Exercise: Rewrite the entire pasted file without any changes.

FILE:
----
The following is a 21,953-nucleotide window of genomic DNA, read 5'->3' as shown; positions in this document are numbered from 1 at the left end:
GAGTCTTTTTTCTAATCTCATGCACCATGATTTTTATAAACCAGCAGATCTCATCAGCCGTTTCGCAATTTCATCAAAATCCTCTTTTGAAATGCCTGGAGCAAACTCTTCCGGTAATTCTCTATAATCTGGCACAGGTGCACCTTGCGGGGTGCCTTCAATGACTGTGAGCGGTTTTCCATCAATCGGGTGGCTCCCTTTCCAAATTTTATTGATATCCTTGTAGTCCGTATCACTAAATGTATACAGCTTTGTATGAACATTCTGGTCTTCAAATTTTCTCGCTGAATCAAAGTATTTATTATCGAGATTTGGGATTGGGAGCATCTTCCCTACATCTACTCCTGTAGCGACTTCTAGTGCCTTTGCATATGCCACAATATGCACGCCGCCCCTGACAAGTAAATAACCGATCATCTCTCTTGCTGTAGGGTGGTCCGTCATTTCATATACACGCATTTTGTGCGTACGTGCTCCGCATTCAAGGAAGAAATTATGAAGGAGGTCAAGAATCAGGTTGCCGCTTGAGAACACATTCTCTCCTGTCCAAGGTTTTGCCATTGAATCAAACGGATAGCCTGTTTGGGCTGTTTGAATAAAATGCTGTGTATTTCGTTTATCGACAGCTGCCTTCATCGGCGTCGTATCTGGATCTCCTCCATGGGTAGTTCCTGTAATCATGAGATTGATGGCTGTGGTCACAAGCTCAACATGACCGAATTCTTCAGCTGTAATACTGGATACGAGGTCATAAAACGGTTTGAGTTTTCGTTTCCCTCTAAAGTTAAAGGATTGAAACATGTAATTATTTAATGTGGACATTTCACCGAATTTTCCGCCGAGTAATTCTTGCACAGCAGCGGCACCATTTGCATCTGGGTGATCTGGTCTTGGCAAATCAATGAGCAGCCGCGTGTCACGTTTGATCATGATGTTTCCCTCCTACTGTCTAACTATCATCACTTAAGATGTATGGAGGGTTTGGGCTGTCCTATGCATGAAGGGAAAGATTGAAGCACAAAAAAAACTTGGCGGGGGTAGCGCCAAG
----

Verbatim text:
The following is a 21,953-nucleotide window of genomic DNA, read 5'->3' as shown; positions in this document are numbered from 1 at the left end:
GAGTCTTTTTTCTAATCTCATGCACCATGATTTTTATAAACCAGCAGATCTCATCAGCCGTTTCGCAATTTCATCAAAATCCTCTTTTGAAATGCCTGGAGCAAACTCTTCCGGTAATTCTCTATAATCTGGCACAGGTGCACCTTGCGGGGTGCCTTCAATGACTGTGAGCGGTTTTCCATCAATCGGGTGGCTCCCTTTCCAAATTTTATTGATATCCTTGTAGTCCGTATCACTAAATGTATACAGCTTTGTATGAACATTCTGGTCTTCAAATTTTCTCGCTGAATCAAAGTATTTATTATCGAGATTTGGGATTGGGAGCATCTTCCCTACATCTACTCCTGTAGCGACTTCTAGTGCCTTTGCATATGCCACAATATGCACGCCGCCCCTGACAAGTAAATAACCGATCATCTCTCTTGCTGTAGGGTGGTCCGTCATTTCATATACACGCATTTTGTGCGTACGTGCTCCGCATTCAAGGAAGAAATTATGAAGGAGGTCAAGAATCAGGTTGCCGCTTGAGAACACATTCTCTCCTGTCCAAGGTTTTGCCATTGAATCAAACGGATAGCCTGTTTGGGCTGTTTGAATAAAATGCTGTGTATTTCGTTTATCGACAGCTGCCTTCATCGGCGTCGTATCTGGATCTCCTCCATGGGTAGTTCCTGTAATCATGAGATTGATGGCTGTGGTCACAAGCTCAACATGACCGAATTCTTCAGCTGTAATACTGGATACGAGGTCATAAAACGGTTTGAGTTTTCGTTTCCCTCTAAAGTTAAAGGATTGAAACATGTAATTATTTAATGTGGACATTTCACCGAATTTTCCGCCGAGTAATTCTTGCACAGCAGCGGCACCATTTGCATCTGGGTGATCTGGTCTTGGCAAATCAATGAGCAGCCGCGTGTCACGTTTGATCATGATGTTTCCCTCCTACTGTCTAACTATCATCACTTAAGATGTATGGAGGGTTTGGGCTGTCCTATGCATGAAGGGAAAGATTGAAGCACAAAAAAAACTTGGCGGGGGTAGCGCCAAG